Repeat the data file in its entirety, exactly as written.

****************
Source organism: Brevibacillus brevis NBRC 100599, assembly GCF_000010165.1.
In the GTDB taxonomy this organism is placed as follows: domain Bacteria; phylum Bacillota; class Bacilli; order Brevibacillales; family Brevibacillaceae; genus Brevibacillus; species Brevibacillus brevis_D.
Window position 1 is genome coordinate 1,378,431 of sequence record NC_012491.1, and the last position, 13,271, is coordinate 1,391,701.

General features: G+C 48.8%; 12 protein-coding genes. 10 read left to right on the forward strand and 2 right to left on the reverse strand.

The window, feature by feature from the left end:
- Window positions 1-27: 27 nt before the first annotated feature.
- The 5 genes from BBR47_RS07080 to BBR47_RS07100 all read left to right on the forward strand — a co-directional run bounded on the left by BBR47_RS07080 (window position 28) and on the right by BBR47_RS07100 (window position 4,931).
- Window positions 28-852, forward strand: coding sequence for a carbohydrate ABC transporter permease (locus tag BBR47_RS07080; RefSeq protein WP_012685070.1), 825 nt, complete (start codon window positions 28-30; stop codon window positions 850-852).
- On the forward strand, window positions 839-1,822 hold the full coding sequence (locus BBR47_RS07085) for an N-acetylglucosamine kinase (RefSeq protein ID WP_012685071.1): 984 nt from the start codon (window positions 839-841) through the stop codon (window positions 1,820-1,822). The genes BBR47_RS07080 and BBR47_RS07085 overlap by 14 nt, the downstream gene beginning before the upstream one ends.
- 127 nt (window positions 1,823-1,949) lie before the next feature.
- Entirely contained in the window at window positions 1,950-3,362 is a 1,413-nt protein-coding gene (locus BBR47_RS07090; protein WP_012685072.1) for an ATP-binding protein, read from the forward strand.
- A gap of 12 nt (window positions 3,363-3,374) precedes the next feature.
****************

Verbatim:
Source organism: Brevibacillus brevis NBRC 100599, assembly GCF_000010165.1.
In the GTDB taxonomy this organism is placed as follows: domain Bacteria; phylum Bacillota; class Bacilli; order Brevibacillales; family Brevibacillaceae; genus Brevibacillus; species Brevibacillus brevis_D.
Window position 1 is genome coordinate 1,378,431 of sequence record NC_012491.1, and the last position, 13,271, is coordinate 1,391,701.

General features: G+C 48.8%; 12 protein-coding genes. 10 read left to right on the forward strand and 2 right to left on the reverse strand.

The window, feature by feature from the left end:
- Window positions 1-27: 27 nt before the first annotated feature.
- The 5 genes from BBR47_RS07080 to BBR47_RS07100 all read left to right on the forward strand — a co-directional run bounded on the left by BBR47_RS07080 (window position 28) and on the right by BBR47_RS07100 (window position 4,931).
- Window positions 28-852, forward strand: coding sequence for a carbohydrate ABC transporter permease (locus tag BBR47_RS07080; RefSeq protein WP_012685070.1), 825 nt, complete (start codon window positions 28-30; stop codon window positions 850-852).
- On the forward strand, window positions 839-1,822 hold the full coding sequence (locus BBR47_RS07085) for an N-acetylglucosamine kinase (RefSeq protein ID WP_012685071.1): 984 nt from the start codon (window positions 839-841) through the stop codon (window positions 1,820-1,822). The genes BBR47_RS07080 and BBR47_RS07085 overlap by 14 nt, the downstream gene beginning before the upstream one ends.
- 127 nt (window positions 1,823-1,949) lie before the next feature.
- Entirely contained in the window at window positions 1,950-3,362 is a 1,413-nt protein-coding gene (locus BBR47_RS07090; protein WP_012685072.1) for an ATP-binding protein, read from the forward strand.
- A gap of 12 nt (window positions 3,363-3,374) precedes the next feature.